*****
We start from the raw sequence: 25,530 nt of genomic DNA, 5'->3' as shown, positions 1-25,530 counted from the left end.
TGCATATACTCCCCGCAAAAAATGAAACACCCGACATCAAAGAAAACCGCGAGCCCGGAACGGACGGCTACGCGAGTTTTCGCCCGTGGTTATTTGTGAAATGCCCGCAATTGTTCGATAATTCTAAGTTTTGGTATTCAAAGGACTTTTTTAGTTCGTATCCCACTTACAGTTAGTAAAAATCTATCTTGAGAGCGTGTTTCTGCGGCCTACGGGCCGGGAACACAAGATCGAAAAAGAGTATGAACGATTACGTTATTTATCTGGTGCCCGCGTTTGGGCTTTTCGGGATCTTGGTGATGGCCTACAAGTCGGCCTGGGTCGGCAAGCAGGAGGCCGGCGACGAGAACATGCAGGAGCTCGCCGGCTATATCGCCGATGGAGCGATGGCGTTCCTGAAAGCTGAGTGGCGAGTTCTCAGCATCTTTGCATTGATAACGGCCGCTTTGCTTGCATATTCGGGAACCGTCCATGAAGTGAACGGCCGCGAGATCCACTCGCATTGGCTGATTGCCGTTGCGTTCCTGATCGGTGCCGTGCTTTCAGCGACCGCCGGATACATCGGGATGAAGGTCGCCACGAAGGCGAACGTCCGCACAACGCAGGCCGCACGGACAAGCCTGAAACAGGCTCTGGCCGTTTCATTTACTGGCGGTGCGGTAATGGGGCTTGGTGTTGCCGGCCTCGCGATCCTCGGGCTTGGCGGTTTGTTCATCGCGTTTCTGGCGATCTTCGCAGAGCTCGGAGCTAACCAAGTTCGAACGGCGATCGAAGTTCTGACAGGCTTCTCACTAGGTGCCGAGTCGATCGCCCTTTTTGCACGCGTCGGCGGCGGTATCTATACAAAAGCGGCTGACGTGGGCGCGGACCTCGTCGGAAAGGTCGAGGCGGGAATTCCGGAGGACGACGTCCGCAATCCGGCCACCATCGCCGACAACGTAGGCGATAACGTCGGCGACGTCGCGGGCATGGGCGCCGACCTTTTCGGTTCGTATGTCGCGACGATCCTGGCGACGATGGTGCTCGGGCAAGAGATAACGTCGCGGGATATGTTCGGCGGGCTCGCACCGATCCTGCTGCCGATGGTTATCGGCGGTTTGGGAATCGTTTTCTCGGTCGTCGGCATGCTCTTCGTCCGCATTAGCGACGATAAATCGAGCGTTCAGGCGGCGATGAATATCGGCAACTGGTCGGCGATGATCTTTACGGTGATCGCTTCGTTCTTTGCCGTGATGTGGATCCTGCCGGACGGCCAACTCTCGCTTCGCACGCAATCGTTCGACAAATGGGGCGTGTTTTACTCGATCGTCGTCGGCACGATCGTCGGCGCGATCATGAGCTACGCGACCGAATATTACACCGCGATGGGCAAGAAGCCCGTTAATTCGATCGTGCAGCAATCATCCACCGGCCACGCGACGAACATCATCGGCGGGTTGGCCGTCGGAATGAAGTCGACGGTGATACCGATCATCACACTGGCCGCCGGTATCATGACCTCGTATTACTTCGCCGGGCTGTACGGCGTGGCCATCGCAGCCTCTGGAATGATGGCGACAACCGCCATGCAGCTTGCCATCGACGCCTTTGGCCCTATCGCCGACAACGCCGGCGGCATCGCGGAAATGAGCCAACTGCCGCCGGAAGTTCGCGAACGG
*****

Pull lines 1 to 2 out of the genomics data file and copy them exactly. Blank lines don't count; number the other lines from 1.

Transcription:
We start from the raw sequence: 25,530 nt of genomic DNA, 5'->3' as shown, positions 1-25,530 counted from the left end.
TGCATATACTCCCCGCAAAAAATGAAACACCCGACATCAAAGAAAACCGCGAGCCCGGAACGGACGGCTACGCGAGTTTTCGCCCGTGGTTATTTGTGAAATGCCCGCAATTGTTCGATAATTCTAAGTTTTGGTATTCAAAGGACTTTTTTAGTTCGTATCCCACTTACAGTTAGTAAAAATCTATCTTGAGAGCGTGTTTCTGCGGCCTACGGGCCGGGAACACAAGATCGAAAAAGAGTATGAACGATTACGTTATTTATCTGGTGCCCGCGTTTGGGCTTTTCGGGATCTTGGTGATGGCCTACAAGTCGGCCTGGGTCGGCAAGCAGGAGGCCGGCGACGAGAACATGCAGGAGCTCGCCGGCTATATCGCCGATGGAGCGATGGCGTTCCTGAAAGCTGAGTGGCGAGTTCTCAGCATCTTTGCATTGATAACGGCCGCTTTGCTTGCATATTCGGGAACCGTCCATGAAGTGAACGGCCGCGAGATCCACTCGCATTGGCTGATTGCCGTTGCGTTCCTGATCGGTGCCGTGCTTTCAGCGACCGCCGGATACATCGGGATGAAGGTCGCCACGAAGGCGAACGTCCGCACAACGCAGGCCGCACGGACAAGCCTGAAACAGGCTCTGGCCGTTTCATTTACTGGCGGTGCGGTAATGGGGCTTGGTGTTGCCGGCCTCGCGATCCTCGGGCTTGGCGGTTTGTTCATCGCGTTTCTGGCGATCTTCGCAGAGCTCGGAGCTAACCAAGTTCGAACGGCGATCGAAGTTCTGACAGGCTTCTCACTAGGTGCCGAGTCGATCGCCCTTTTTGCACGCGTCGGCGGCGGTATCTATACAAAAGCGGCTGACGTGGGCGCGGACCTCGTCGGAAAGGTCGAGGCGGGAATTCCGGAGGACGACGTCCGCAATCCGGCCACCATCGCCGACAACGTAGGCGATAACGTCGGCGACGTCGCGGGCATGGGCGCCGACCTTTTCGGTTCGTATGTCGCGACGATCCTGGCGACGATGGTGCTCGGGCAAGAGATAACGTCGCGGGATATGTTCGGCGGGCTCGCACCGATCCTGCTGCCGATGGTTATCGGCGGTTTGGGAATCGTTTTCTCGGTCGTCGGCATGCTCTTCGTCCGCATTAGCGACGATAAATCGAGCGTTCAGGCGGCGATGAATATCGGCAACTGGTCGGCGATGATCTTTACGGTGATCGCTTCGTTCTTTGCCGTGATGTGGATCCTGCCGGACGGCCAACTCTCGCTTCGCACGCAATCGTTCGACAAATGGGGCGTGTTTTACTCGATCGTCGTCGGCACGATCGTCGGCGCGATCATGAGCTACGCGACCGAATATTACACCGCGATGGGCAAGAAGCCCGTTAATTCGATCGTGCAGCAATCATCCACCGGCCACGCGACGAACATCATCGGCGGGTTGGCCGTCGGAATGAAGTCGACGGTGATACCGATCATCACACTGGCCGCCGGTATCATGACCTCGTATTACTTCGCCGGGCTGTACGGCGTGGCCATCGCAGCCTCTGGAATGATGGCGACAACCGCCATGCAGCTTGCCATCGACGCCTTTGGCCCTATCGCCGACAACGCCGGCGGCATCGCGGAAATGAGCCAACTGCCGCCGGAAGTTCGCGAACGG